A quick recipe for spiced lemon chicken breasts, savory fried chickpeas and herby green tahini sauce. Serve with pita, whole wheat bulgur or couscous.
Minimal prep and maximum flavor — those two things are at the top of any busy (and hungry) person’s priorities. Here’s a recipe that delivers that.
Citrusy lemon chicken rubbed with the Middle Eastern spice blend za’atar, on the plate along with quick-fried chickpeas and an herby tahini sauce (with even more lemon!).
Cooking a complete meal in less than an hour (and a one-dish one at that) makes me very happy, especially when it’s a perfect marriage of interesting flavors and textures.
In this case, plain chicken breasts get spiced-up with citrus and za’atar.
The whole dish has a Levantine flair, tied together with feta cheese, flash-fried chickpeas and an herbal green tahini sauce.
What is za’atar?
Za’atar (zahtar) a/k/a “magic dust,” is both an herb and a seasoning blend. Confused?
The herb, which is also known as Syrian oregano or hyssop, is related to mint and oregano and grows wild in the Middle Eastern regions of Lebanon, Syria and Israel, as well in Mediterranean areas of Southern Europe.
As a spice blend za’atar has varying components depending on region. But for the most part, it’s basically a mixture of the dried za’atar herb, thyme, sesame seeds and sumac.
It’s deeply aromatic in a way that will remind you of oregano times 10, with a splash of grass, pepper and a hint of smoke.
If you can’t find za’atar and want to make this recipe, mix a quick homemade blend:
Combine equal amounts of crushed or ground thyme, sumac and sesame seeds in a small jar and shake together.
Can’t track down sumac either? Try mixing in freshly ground black pepper and ground coriander instead (not authentic, but it will taste wonderful).
za'atar lemon chicken with feta, fried chickpeas and herb tahini sauce
Yield 4 servings
Quick, delicious recipe for Middle-Eastern spiced lemon chicken breasts, savory fried chickpeas and herby green tahini sauce.
Serve with toasted pita, whole wheat bulgur or couscous for a one-dish meal.
Herb Tahini Sauce:
- 1 garlic clove
- 3/4 cup Italian parsley leaves
- 1/2 cup fresh basil or mint leaves
- 1/2 cup tahini
- 1/4 cup fresh lemon juice
- 1/4 cup cold water (plus additional as needed)
- 1/2 teaspoon kosher salt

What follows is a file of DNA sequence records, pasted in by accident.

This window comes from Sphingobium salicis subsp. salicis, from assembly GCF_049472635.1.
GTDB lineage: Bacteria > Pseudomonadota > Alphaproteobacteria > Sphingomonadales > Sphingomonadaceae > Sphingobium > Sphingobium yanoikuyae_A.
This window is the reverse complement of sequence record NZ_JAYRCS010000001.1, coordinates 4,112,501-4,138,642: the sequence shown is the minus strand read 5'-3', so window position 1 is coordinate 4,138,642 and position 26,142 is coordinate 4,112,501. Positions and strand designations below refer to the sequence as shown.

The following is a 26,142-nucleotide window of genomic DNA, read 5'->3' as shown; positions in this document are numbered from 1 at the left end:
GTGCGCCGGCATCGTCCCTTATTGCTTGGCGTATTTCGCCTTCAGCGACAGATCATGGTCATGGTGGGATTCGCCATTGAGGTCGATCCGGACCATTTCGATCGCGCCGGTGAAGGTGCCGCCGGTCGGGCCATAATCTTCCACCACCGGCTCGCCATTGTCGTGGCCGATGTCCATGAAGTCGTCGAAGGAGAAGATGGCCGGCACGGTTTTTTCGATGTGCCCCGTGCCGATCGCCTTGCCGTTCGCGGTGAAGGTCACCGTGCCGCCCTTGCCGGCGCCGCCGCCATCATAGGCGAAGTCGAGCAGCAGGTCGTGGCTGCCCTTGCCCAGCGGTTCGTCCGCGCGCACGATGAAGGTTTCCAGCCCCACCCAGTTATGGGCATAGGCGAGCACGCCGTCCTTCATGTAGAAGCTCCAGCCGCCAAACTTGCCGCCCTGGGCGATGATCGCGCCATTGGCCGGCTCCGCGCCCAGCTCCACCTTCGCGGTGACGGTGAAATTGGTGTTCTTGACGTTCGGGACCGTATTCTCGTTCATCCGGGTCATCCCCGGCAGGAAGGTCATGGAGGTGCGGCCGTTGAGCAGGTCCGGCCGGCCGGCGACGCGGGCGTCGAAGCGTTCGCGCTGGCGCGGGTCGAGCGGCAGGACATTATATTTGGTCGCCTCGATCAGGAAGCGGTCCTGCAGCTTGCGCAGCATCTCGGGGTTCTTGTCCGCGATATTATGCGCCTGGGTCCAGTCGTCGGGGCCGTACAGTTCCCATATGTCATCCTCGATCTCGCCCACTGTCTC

- Grated zest from 1 lemon
- 2 tablespoons fresh lemon juice
- 2 tablespoons extra-virgin olive oil
- 2 tablespoons prepared za'atar seasoning
- 1 garlic clove, finely chopped or pressed
- Kosher salt
- 4 boneless, skinless chicken breasts
- 1/2 cup crumbled feta cheese
- 1/4 cup chopped Italian parsley
- 1 tablespoon extra-virgin olive oil
- 1 (15-ounce) can chickpeas, drained
- 1 teaspoon crushed red chili pepper (or to taste)
- Kosher salt
- Make the Herb Tahini Sauce: Pulse all the ingredients in a small food processor until smooth. Add more water if necessary to achieve a loose mayonnaise consistency. Taste and season with more salt if you like. Sauce keeps in the refrigerator up to 3 days ahead.
- Mix the lemon zest, juice, olive oil, za'atar, garlic and 1/2 teaspoon salt in a large bowl. Add the chicken breasts and toss to coat with the marinade. Set aside to marinate for 15 minutes or cover and refrigerate up to 4 hours.
- Cook the chicken on a preheated medium-hot grill until cooked through, about 8 minutes per side. If cooking on a stovetop, heat a large skillet over medium-high heat and coat lightly with oil. Cook the chicken until golden brown and cooked through, about 8 minutes per side. Remove from the heat and let rest 10 minutes.
- To make the chickpeas, place a large skillet over medium-high heat until a drop of water sizzles on the surface. Add the oil, chickpeas, chili pepper and salt to taste. Fry the chickpeas, stirring frequently for 5 minutes or so until they become crisp and golden.
- Slice the chicken breasts into 1/2-inch pieces and arrange on serving plates. Pour some of the tahini sauce over the chicken. Top with the chickpeas, feta cheese and chopped parsley.
Courses main course/poultry
Cuisine middle eastern/mediterranean